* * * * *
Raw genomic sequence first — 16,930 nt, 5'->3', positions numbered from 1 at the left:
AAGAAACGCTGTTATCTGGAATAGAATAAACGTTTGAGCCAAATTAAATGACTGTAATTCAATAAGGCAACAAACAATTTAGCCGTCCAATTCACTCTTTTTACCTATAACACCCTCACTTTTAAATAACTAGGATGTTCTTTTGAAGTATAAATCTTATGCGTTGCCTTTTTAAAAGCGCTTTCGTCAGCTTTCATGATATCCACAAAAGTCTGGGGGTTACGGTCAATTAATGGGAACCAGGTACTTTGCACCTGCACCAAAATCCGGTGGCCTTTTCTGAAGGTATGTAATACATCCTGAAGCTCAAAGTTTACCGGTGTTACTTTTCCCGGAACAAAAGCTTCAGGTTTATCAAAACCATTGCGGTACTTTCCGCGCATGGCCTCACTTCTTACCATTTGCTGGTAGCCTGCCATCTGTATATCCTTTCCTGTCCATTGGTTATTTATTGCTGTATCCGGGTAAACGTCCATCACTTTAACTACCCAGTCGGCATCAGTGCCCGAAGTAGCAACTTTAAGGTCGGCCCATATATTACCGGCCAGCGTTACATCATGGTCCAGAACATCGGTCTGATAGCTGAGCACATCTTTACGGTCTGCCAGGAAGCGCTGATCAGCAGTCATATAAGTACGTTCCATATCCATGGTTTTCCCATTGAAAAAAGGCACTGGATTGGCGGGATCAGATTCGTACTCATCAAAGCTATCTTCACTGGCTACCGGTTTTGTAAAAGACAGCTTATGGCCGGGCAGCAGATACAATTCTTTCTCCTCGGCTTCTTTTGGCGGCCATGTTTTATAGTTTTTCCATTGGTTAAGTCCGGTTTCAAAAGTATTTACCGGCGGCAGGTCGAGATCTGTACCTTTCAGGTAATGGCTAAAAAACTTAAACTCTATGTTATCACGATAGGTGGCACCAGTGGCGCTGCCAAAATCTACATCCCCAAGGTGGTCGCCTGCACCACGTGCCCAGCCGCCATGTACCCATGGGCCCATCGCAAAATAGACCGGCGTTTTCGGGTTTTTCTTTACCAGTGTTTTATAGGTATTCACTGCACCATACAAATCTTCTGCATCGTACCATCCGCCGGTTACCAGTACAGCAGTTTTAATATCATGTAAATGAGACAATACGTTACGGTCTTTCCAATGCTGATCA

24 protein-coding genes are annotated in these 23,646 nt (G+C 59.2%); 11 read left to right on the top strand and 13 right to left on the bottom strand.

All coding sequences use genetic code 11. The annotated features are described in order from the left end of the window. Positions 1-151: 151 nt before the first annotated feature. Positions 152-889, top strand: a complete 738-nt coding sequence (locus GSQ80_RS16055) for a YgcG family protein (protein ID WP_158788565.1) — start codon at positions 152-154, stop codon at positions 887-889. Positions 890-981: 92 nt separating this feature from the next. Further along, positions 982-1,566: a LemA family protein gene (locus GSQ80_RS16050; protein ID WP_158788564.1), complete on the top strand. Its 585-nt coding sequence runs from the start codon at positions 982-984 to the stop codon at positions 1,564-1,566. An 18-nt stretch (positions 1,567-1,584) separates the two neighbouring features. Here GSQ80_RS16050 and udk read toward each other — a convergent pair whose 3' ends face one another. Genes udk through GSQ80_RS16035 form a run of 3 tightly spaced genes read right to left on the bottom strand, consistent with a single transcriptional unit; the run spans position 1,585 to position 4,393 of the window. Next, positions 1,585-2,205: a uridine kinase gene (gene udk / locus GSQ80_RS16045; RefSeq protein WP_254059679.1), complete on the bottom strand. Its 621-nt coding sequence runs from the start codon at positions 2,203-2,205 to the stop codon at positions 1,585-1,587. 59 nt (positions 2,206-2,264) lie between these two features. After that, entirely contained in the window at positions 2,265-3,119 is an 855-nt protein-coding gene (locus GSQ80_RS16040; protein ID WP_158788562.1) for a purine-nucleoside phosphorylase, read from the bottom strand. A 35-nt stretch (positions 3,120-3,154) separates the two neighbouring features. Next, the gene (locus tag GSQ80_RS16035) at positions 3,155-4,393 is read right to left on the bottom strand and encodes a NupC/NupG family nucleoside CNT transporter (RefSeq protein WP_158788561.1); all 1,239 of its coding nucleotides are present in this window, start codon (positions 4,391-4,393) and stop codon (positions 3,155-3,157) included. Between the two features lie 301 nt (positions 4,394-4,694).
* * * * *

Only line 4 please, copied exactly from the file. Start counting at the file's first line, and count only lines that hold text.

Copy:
All coding sequences use genetic code 11. The annotated features are described in order from the left end of the window. Positions 1-151: 151 nt before the first annotated feature. Positions 152-889, top strand: a complete 738-nt coding sequence (locus GSQ80_RS16055) for a YgcG family protein (protein ID WP_158788565.1) — start codon at positions 152-154, stop codon at positions 887-889. Positions 890-981: 92 nt separating this feature from the next. Further along, positions 982-1,566: a LemA family protein gene (locus GSQ80_RS16050; protein ID WP_158788564.1), complete on the top strand. Its 585-nt coding sequence runs from the start codon at positions 982-984 to the stop codon at positions 1,564-1,566. An 18-nt stretch (positions 1,567-1,584) separates the two neighbouring features. Here GSQ80_RS16050 and udk read toward each other — a convergent pair whose 3' ends face one another. Genes udk through GSQ80_RS16035 form a run of 3 tightly spaced genes read right to left on the bottom strand, consistent with a single transcriptional unit; the run spans position 1,585 to position 4,393 of the window. Next, positions 1,585-2,205: a uridine kinase gene (gene udk / locus GSQ80_RS16045; RefSeq protein WP_254059679.1), complete on the bottom strand. Its 621-nt coding sequence runs from the start codon at positions 2,203-2,205 to the stop codon at positions 1,585-1,587. 59 nt (positions 2,206-2,264) lie between these two features. After that, entirely contained in the window at positions 2,265-3,119 is an 855-nt protein-coding gene (locus GSQ80_RS16040; protein ID WP_158788562.1) for a purine-nucleoside phosphorylase, read from the bottom strand. A 35-nt stretch (positions 3,120-3,154) separates the two neighbouring features. Next, the gene (locus tag GSQ80_RS16035) at positions 3,155-4,393 is read right to left on the bottom strand and encodes a NupC/NupG family nucleoside CNT transporter (RefSeq protein WP_158788561.1); all 1,239 of its coding nucleotides are present in this window, start codon (positions 4,391-4,393) and stop codon (positions 3,155-3,157) included. Between the two features lie 301 nt (positions 4,394-4,694).